Republican presidential hopefuls are looking over their shoulders after the Monday meeting of the conservative Committee to Unleash American Prosperity in New York, wondering if an unexpected dark horse is starting to pick up speed and sprint for the finish line.
Carly Fiorina, former CEO of Hewlett-Packard, is starting her race from way back in the pack. But, positioned as the "anti-Hillary" candidate and the Republican who convincingly can deny Democratic claims of a GOP "war on women," she impressed the meeting with her grasp of economics and world affairs and hammered the Democratic heir-apparent Clinton for her lack of "real world" leadership experience, The Wall Street Journal noted.
"Add one more intriguing candidate to what is shaping up to be the strongest Republican field since 1980," the Journal said.
At the meeting, Fiorina criticized endangered species rules that cut water flow to California's Central Valley, blasted the Federal Communications Commission's new Internet regulations for "crushing the little guys," and attacked Obamacare, saying, "Let’s try the one thing we’ve never tried in healthcare — a free market," the Journal reported.
A recent Bloomberg poll
shows Fiorina running 13th out of a field of 15 in first choice for Republican candidate, with just 1 percent choosing her, the same percentage which chose "somebody else." Clinton leads easily on the Democratic side, with 56 percent.
However, Fiorina sounds not at all dismayed, telling "Fox News Sunday" that the chances she will announce her candidacy are "higher than 90 percent," and that she officially will reveal her intentions this month or next, CNN reported.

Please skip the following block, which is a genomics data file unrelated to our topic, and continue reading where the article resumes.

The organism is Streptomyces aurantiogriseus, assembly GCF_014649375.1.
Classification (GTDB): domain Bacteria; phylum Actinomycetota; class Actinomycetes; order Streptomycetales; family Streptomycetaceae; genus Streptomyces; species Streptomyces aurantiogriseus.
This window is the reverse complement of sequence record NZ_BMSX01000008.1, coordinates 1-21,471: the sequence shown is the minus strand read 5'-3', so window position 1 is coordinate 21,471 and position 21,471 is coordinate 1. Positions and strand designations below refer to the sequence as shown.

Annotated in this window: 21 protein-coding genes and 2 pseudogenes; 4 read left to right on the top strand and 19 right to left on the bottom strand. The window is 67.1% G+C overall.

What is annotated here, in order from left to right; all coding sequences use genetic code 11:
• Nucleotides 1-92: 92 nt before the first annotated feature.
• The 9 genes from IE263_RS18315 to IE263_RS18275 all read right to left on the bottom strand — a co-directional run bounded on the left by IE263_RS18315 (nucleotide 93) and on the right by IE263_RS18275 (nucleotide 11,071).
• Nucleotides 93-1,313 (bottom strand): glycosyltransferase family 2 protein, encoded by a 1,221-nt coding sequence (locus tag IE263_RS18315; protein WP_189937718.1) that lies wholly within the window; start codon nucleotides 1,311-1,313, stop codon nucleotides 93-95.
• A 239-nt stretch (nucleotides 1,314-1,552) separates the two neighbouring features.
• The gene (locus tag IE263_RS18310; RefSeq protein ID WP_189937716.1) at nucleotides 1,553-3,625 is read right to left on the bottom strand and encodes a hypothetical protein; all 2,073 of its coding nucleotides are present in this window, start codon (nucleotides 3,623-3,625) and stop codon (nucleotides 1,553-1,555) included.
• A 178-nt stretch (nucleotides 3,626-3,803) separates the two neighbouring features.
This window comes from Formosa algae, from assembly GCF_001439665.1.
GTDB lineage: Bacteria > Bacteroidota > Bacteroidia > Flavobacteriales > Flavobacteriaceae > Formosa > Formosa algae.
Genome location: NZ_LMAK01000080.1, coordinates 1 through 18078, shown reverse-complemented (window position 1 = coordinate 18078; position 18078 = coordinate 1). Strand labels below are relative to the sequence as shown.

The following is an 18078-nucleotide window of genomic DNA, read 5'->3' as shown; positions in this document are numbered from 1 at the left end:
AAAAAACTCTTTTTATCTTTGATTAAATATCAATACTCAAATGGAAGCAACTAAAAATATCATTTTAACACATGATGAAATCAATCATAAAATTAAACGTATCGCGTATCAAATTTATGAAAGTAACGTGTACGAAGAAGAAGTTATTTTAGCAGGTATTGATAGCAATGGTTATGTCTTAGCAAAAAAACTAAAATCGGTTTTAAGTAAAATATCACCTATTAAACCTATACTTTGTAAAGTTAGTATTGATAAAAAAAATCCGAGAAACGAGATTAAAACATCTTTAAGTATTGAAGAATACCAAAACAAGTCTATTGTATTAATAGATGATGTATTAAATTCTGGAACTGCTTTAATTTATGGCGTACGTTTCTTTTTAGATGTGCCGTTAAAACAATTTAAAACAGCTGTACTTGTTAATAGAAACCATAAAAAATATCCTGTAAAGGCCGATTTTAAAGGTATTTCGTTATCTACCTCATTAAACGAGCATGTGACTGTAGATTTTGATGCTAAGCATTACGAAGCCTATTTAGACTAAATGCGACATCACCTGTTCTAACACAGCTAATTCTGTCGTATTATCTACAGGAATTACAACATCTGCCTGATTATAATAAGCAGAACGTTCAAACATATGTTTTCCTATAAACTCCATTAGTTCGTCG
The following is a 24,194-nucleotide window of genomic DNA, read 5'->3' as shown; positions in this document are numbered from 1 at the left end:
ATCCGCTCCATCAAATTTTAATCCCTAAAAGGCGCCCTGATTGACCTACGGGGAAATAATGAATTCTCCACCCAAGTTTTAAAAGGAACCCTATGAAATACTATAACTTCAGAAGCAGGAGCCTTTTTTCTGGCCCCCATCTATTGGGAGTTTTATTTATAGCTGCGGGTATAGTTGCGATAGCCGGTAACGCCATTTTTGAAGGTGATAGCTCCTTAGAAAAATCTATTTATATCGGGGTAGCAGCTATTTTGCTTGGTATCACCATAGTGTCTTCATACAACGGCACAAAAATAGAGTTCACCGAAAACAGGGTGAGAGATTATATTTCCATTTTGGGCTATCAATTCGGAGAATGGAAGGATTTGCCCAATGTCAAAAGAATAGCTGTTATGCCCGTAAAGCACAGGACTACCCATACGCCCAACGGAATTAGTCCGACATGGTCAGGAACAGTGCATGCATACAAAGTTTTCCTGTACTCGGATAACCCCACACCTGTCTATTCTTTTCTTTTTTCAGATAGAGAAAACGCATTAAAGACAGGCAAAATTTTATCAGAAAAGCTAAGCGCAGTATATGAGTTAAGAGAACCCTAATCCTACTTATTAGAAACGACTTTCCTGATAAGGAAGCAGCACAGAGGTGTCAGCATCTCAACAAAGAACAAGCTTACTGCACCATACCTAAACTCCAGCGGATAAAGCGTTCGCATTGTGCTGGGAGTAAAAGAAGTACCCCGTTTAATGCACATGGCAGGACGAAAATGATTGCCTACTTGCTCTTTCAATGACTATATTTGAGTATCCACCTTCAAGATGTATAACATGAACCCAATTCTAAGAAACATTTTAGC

"If I run for president, it’s because I can win the job and it’s because I can do the job," she told Fox News.
"I do believe that ours was intended to be a citizen government and we have to engage folks where they are, build a robust ground game and not leave votes on the table," she told MSNBC.
"If we want someone who can reimagine our government, then we cannot elect another career politician who knows how Washington works but doesn’t know what leadership means."
Real Clear Politics took note that in New Hampshire, "One less familiar potential 2016 presidential candidate is quietly garnering interest attention from the tight-knit community of GOP power brokers.
"Recent conversations with plugged-in Republicans across the state reveal a consensus that Carly Fiorina, the former Hewlett-Packard CEO, is positioning herself well as a potential dark horse White House contender
capable of making a serious run."
"I come from the world where results count," Fiorina said at the Monday meeting. Earlier, she had said of former Secretary of State Clinton, "Like Hillary Clinton, I too have traveled hundreds of thousands of miles around the globe. But unlike Hillary Clinton, I know that flying is an activity, not an accomplishment," the Journal noted.
"Her executive experience at HP and, before that, at the former Lucent Technologies, compares very favorably with Mrs. Clinton’s limited familiarity with the market economy and undistinguished tenure at state," the Journal stated.
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